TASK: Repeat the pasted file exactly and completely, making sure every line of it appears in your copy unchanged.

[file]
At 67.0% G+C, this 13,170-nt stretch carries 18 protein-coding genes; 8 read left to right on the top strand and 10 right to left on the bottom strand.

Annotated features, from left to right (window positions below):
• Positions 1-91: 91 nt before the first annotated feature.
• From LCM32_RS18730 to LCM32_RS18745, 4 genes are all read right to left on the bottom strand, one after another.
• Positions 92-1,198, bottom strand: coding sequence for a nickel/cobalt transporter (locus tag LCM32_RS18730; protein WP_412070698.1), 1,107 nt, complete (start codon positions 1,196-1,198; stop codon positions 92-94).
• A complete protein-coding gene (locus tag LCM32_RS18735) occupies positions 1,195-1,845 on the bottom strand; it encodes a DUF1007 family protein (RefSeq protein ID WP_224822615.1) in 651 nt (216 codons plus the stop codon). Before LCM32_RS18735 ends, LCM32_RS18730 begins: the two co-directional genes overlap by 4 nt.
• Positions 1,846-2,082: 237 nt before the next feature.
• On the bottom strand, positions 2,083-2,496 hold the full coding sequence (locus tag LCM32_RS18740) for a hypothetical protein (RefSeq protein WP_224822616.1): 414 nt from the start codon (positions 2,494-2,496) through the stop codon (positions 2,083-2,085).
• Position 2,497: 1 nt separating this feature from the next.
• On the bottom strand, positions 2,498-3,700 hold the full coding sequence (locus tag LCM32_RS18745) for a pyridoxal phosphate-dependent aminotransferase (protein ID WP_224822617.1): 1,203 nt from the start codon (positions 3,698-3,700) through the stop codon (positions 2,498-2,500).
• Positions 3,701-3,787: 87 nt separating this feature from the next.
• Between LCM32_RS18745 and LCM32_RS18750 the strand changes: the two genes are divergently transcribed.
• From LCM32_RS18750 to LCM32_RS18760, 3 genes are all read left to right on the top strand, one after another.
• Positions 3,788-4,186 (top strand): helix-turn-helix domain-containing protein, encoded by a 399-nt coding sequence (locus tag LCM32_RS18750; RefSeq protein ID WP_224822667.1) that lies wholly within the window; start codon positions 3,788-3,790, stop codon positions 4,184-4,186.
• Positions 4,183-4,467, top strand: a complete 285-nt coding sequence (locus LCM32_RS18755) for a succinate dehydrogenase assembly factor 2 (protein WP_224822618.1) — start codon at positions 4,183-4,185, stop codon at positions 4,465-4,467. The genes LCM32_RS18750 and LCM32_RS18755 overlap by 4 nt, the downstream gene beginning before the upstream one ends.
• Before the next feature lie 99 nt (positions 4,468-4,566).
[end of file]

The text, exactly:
At 67.0% G+C, this 13,170-nt stretch carries 18 protein-coding genes; 8 read left to right on the top strand and 10 right to left on the bottom strand.

Annotated features, from left to right (window positions below):
• Positions 1-91: 91 nt before the first annotated feature.
• From LCM32_RS18730 to LCM32_RS18745, 4 genes are all read right to left on the bottom strand, one after another.
• Positions 92-1,198, bottom strand: coding sequence for a nickel/cobalt transporter (locus tag LCM32_RS18730; protein WP_412070698.1), 1,107 nt, complete (start codon positions 1,196-1,198; stop codon positions 92-94).
• A complete protein-coding gene (locus tag LCM32_RS18735) occupies positions 1,195-1,845 on the bottom strand; it encodes a DUF1007 family protein (RefSeq protein ID WP_224822615.1) in 651 nt (216 codons plus the stop codon). Before LCM32_RS18735 ends, LCM32_RS18730 begins: the two co-directional genes overlap by 4 nt.
• Positions 1,846-2,082: 237 nt before the next feature.
• On the bottom strand, positions 2,083-2,496 hold the full coding sequence (locus tag LCM32_RS18740) for a hypothetical protein (RefSeq protein WP_224822616.1): 414 nt from the start codon (positions 2,494-2,496) through the stop codon (positions 2,083-2,085).
• Position 2,497: 1 nt separating this feature from the next.
• On the bottom strand, positions 2,498-3,700 hold the full coding sequence (locus tag LCM32_RS18745) for a pyridoxal phosphate-dependent aminotransferase (protein ID WP_224822617.1): 1,203 nt from the start codon (positions 3,698-3,700) through the stop codon (positions 2,498-2,500).
• Positions 3,701-3,787: 87 nt separating this feature from the next.
• Between LCM32_RS18745 and LCM32_RS18750 the strand changes: the two genes are divergently transcribed.
• From LCM32_RS18750 to LCM32_RS18760, 3 genes are all read left to right on the top strand, one after another.
• Positions 3,788-4,186 (top strand): helix-turn-helix domain-containing protein, encoded by a 399-nt coding sequence (locus tag LCM32_RS18750; RefSeq protein ID WP_224822667.1) that lies wholly within the window; start codon positions 3,788-3,790, stop codon positions 4,184-4,186.
• Positions 4,183-4,467, top strand: a complete 285-nt coding sequence (locus LCM32_RS18755) for a succinate dehydrogenase assembly factor 2 (protein WP_224822618.1) — start codon at positions 4,183-4,185, stop codon at positions 4,465-4,467. The genes LCM32_RS18750 and LCM32_RS18755 overlap by 4 nt, the downstream gene beginning before the upstream one ends.
• Before the next feature lie 99 nt (positions 4,468-4,566).